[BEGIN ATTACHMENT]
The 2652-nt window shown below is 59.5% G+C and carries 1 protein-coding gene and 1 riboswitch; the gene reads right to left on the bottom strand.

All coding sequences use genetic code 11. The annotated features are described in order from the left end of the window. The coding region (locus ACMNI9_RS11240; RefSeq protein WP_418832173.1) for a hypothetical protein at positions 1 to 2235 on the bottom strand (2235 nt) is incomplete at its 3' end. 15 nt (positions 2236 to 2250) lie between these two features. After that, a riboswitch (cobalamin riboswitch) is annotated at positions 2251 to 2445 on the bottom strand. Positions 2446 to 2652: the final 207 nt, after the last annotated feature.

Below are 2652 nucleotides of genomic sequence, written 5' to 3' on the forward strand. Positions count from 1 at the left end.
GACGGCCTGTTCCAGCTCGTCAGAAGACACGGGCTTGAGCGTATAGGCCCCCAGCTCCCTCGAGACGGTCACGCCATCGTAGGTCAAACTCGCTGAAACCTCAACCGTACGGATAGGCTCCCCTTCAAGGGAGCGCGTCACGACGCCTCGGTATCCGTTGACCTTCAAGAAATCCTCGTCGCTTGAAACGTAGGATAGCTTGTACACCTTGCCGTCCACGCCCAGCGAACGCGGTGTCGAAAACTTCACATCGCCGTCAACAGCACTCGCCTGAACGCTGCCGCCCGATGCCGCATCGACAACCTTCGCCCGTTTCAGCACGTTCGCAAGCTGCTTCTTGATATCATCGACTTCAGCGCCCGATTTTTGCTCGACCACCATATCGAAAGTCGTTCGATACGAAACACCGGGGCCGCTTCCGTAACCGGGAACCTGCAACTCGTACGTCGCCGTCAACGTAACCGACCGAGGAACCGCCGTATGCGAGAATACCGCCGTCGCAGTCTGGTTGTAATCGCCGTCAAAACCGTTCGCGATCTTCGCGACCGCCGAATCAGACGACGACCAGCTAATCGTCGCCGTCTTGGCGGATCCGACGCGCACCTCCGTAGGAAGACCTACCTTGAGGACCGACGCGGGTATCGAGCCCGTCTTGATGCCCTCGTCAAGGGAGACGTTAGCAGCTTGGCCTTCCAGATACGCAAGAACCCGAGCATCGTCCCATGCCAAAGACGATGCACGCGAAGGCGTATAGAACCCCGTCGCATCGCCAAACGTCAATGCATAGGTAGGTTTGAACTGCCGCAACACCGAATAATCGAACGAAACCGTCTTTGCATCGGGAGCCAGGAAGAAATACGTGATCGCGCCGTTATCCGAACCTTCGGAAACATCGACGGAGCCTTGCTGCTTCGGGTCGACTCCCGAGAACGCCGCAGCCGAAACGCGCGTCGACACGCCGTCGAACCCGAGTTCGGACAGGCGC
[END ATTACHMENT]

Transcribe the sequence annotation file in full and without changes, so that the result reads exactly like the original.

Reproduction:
The 2652-nt window shown below is 59.5% G+C and carries 1 protein-coding gene and 1 riboswitch; the gene reads right to left on the bottom strand.

All coding sequences use genetic code 11. The annotated features are described in order from the left end of the window. The coding region (locus ACMNI9_RS11240; RefSeq protein WP_418832173.1) for a hypothetical protein at positions 1 to 2235 on the bottom strand (2235 nt) is incomplete at its 3' end. 15 nt (positions 2236 to 2250) lie between these two features. After that, a riboswitch (cobalamin riboswitch) is annotated at positions 2251 to 2445 on the bottom strand. Positions 2446 to 2652: the final 207 nt, after the last annotated feature.

Below are 2652 nucleotides of genomic sequence, written 5' to 3' on the forward strand. Positions count from 1 at the left end.
GACGGCCTGTTCCAGCTCGTCAGAAGACACGGGCTTGAGCGTATAGGCCCCCAGCTCCCTCGAGACGGTCACGCCATCGTAGGTCAAACTCGCTGAAACCTCAACCGTACGGATAGGCTCCCCTTCAAGGGAGCGCGTCACGACGCCTCGGTATCCGTTGACCTTCAAGAAATCCTCGTCGCTTGAAACGTAGGATAGCTTGTACACCTTGCCGTCCACGCCCAGCGAACGCGGTGTCGAAAACTTCACATCGCCGTCAACAGCACTCGCCTGAACGCTGCCGCCCGATGCCGCATCGACAACCTTCGCCCGTTTCAGCACGTTCGCAAGCTGCTTCTTGATATCATCGACTTCAGCGCCCGATTTTTGCTCGACCACCATATCGAAAGTCGTTCGATACGAAACACCGGGGCCGCTTCCGTAACCGGGAACCTGCAACTCGTACGTCGCCGTCAACGTAACCGACCGAGGAACCGCCGTATGCGAGAATACCGCCGTCGCAGTCTGGTTGTAATCGCCGTCAAAACCGTTCGCGATCTTCGCGACCGCCGAATCAGACGACGACCAGCTAATCGTCGCCGTCTTGGCGGATCCGACGCGCACCTCCGTAGGAAGACCTACCTTGAGGACCGACGCGGGTATCGAGCCCGTCTTGATGCCCTCGTCAAGGGAGACGTTAGCAGCTTGGCCTTCCAGATACGCAAGAACCCGAGCATCGTCCCATGCCAAAGACGATGCACGCGAAGGCGTATAGAACCCCGTCGCATCGCCAAACGTCAATGCATAGGTAGGTTTGAACTGCCGCAACACCGAATAATCGAACGAAACCGTCTTTGCATCGGGAGCCAGGAAGAAATACGTGATCGCGCCGTTATCCGAACCTTCGGAAACATCGACGGAGCCTTGCTGCTTCGGGTCGACTCCCGAGAACGCCGCAGCCGAAACGCGCGTCGACACGCCGTCGAACCCGAGTTCGGACAGGCGC